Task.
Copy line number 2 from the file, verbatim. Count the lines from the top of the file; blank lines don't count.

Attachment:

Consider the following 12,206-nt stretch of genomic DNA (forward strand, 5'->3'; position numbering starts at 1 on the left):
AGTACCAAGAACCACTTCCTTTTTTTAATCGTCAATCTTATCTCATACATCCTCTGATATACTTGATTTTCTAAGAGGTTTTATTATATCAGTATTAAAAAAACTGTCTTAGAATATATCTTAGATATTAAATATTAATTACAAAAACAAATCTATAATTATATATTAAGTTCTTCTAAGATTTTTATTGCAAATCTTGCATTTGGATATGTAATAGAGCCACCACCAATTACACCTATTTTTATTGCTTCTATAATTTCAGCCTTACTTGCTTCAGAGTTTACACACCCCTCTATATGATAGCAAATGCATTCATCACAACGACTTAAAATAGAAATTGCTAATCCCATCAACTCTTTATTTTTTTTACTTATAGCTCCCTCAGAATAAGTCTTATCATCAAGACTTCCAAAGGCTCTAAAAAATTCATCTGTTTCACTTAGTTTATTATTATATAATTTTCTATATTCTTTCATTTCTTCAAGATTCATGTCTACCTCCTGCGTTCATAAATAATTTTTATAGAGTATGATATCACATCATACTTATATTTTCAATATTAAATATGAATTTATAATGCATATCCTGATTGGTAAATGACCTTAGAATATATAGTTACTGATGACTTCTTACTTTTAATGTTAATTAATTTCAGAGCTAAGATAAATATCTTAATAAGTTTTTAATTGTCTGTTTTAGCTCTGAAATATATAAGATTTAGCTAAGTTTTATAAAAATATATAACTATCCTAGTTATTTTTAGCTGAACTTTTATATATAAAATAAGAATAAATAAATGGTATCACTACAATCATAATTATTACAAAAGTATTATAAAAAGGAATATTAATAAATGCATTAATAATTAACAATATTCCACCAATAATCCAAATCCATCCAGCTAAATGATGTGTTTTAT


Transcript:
AGTACCAAGAACCACTTCCTTTTTTTAATCGTCAATCTTATCTCATACATCCTCTGATATACTTGATTTTCTAAGAGGTTTTATTATATCAGTATTAAAAAAACTGTCTTAGAATATATCTTAGATATTAAATATTAATTACAAAAACAAATCTATAATTATATATTAAGTTCTTCTAAGATTTTTATTGCAAATCTTGCATTTGGATATGTAATAGAGCCACCACCAATTACACCTATTTTTATTGCTTCTATAATTTCAGCCTTACTTGCTTCAGAGTTTACACACCCCTCTATATGATAGCAAATGCATTCATCACAACGACTTAAAATAGAAATTGCTAATCCCATCAACTCTTTATTTTTTTTACTTATAGCTCCCTCAGAATAAGTCTTATCATCAAGACTTCCAAAGGCTCTAAAAAATTCATCTGTTTCACTTAGTTTATTATTATATAATTTTCTATATTCTTTCATTTCTTCAAGATTCATGTCTACCTCCTGCGTTCATAAATAATTTTTATAGAGTATGATATCACATCATACTTATATTTTCAATATTAAATATGAATTTATAATGCATATCCTGATTGGTAAATGACCTTAGAATATATAGTTACTGATGACTTCTTACTTTTAATGTTAATTAATTTCAGAGCTAAGATAAATATCTTAATAAGTTTTTAATTGTCTGTTTTAGCTCTGAAATATATAAGATTTAGCTAAGTTTTATAAAAATATATAACTATCCTAGTTATTTTTAGCTGAACTTTTATATATAAAATAAGAATAAATAAATGGTATCACTACAATCATAATTATTACAAAAGTATTATAAAAAGGAATATTAATAAATGCATTAATAATTAACAATATTCCACCAATAATCCAAATCCATCCAGCTAAATGATGTGTTTTAT